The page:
South Africa: Vaccine Apartheid or Equality?

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South Africa: Vaccine Apartheid or Equality?

Rehad Desai

We are in the middle of a global shortage of supplies of COVID-19 vaccines. We are reliving the saga that happened early in the pandemic around access to personal protective equipment (PPE), where each country fought for its own patch. Getting the vaccine doses we require for South African healthcare workers is the most we can hope for in the coming weeks. Obtaining anything more within the next six months will be almost impossible for the majority of countries in the global South that did not, or were unable to, make pre-orders or payment commitments. South Africa might just possibly be... the exception.

Understanding why we have got to the place where access to life-saving vaccines is out of reach to billions of people bears some scrutiny. But perhaps it would be relevant to start with some comments on the role that vaccines have played in bolstering public health systems.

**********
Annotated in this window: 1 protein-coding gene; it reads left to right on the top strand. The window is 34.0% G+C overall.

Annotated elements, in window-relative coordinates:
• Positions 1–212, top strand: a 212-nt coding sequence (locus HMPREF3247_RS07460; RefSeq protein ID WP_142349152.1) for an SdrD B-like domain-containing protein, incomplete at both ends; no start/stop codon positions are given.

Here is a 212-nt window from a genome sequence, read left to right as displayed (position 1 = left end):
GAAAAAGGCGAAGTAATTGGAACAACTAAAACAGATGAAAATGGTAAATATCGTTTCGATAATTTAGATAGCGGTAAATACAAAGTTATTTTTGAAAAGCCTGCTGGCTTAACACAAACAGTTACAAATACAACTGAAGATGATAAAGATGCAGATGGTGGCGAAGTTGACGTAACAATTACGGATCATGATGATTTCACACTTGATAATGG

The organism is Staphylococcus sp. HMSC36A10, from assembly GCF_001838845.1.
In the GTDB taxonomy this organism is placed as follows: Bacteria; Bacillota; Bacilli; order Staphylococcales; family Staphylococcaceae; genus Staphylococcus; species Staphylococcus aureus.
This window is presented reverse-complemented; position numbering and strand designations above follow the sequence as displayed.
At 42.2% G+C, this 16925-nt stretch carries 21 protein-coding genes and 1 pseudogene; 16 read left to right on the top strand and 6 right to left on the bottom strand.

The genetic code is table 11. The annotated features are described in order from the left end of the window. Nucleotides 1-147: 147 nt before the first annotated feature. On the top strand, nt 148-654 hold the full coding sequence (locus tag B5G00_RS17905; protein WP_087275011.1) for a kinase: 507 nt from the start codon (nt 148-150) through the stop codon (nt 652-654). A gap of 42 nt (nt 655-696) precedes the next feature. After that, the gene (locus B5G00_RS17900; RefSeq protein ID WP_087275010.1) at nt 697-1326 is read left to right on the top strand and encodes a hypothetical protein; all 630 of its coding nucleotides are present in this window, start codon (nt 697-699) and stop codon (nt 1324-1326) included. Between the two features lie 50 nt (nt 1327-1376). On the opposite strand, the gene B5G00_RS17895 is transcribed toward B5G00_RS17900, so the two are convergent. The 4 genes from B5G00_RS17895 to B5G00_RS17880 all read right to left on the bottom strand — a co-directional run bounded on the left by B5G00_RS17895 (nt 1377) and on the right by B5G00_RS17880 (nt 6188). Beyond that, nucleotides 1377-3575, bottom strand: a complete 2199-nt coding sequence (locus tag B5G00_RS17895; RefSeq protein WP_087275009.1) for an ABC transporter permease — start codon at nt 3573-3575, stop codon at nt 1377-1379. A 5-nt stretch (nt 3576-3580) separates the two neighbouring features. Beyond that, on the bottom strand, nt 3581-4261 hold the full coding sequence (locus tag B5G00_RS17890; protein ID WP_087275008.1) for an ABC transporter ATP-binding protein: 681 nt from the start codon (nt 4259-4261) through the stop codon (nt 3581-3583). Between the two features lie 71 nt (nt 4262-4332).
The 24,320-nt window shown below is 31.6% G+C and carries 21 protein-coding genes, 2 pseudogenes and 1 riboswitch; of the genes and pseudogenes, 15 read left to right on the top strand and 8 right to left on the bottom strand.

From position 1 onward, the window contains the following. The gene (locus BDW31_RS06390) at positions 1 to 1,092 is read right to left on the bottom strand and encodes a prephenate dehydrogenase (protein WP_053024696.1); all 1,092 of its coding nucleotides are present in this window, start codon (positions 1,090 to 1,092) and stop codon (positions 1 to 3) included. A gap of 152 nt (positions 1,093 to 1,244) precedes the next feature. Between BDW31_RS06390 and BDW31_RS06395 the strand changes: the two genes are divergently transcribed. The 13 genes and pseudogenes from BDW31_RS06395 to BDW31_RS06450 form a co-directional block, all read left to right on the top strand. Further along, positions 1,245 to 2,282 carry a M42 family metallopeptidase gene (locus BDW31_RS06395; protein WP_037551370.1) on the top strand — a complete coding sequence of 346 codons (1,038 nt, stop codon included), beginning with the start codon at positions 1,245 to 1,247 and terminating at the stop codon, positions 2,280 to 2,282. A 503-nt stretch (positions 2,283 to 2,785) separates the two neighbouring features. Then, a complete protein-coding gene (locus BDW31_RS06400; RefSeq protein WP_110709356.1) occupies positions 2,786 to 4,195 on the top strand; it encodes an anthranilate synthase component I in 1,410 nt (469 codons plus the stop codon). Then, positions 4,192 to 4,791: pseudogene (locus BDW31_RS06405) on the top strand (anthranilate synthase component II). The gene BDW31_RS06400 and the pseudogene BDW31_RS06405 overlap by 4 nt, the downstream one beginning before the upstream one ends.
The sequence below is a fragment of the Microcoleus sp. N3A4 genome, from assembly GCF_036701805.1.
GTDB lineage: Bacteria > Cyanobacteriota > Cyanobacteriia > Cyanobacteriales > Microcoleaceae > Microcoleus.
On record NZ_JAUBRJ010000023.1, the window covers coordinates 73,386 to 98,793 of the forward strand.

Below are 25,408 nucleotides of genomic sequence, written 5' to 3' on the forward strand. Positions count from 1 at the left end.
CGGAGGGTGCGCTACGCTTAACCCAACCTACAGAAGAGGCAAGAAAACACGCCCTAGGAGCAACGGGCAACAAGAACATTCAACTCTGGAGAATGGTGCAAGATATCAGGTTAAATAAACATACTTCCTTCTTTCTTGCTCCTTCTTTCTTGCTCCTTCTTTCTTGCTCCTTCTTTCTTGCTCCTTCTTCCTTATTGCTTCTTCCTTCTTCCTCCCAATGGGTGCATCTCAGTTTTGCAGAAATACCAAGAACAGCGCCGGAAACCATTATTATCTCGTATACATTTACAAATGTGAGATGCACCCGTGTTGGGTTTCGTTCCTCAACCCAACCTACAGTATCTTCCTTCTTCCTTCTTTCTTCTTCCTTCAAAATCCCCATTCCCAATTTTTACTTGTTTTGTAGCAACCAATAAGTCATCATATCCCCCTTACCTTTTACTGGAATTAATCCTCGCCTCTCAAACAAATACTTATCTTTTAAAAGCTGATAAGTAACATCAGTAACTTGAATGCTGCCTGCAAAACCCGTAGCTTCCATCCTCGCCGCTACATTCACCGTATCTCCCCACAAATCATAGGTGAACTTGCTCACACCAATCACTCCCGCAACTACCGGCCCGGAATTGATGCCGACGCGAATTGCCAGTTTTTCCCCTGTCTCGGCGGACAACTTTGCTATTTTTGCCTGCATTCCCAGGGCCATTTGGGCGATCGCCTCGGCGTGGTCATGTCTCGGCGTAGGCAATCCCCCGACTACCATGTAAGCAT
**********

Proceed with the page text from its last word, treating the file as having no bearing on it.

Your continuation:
The echo of denialism around their importance is prevalent across society, infecting even some in the government and, judging by the recent comments by Professor Barry Schoub in the Daily Maverick, some members of the Ministerial Advisory Committee (MAC) too. Prof Schoub says vaccines “are not a silver bullet.” Nobody is arguing that they are. But herd protection rather than herd immunity for the global population is not only possible, but particularly urgent given the emergence of new variant strains that are significantly more transmissible.

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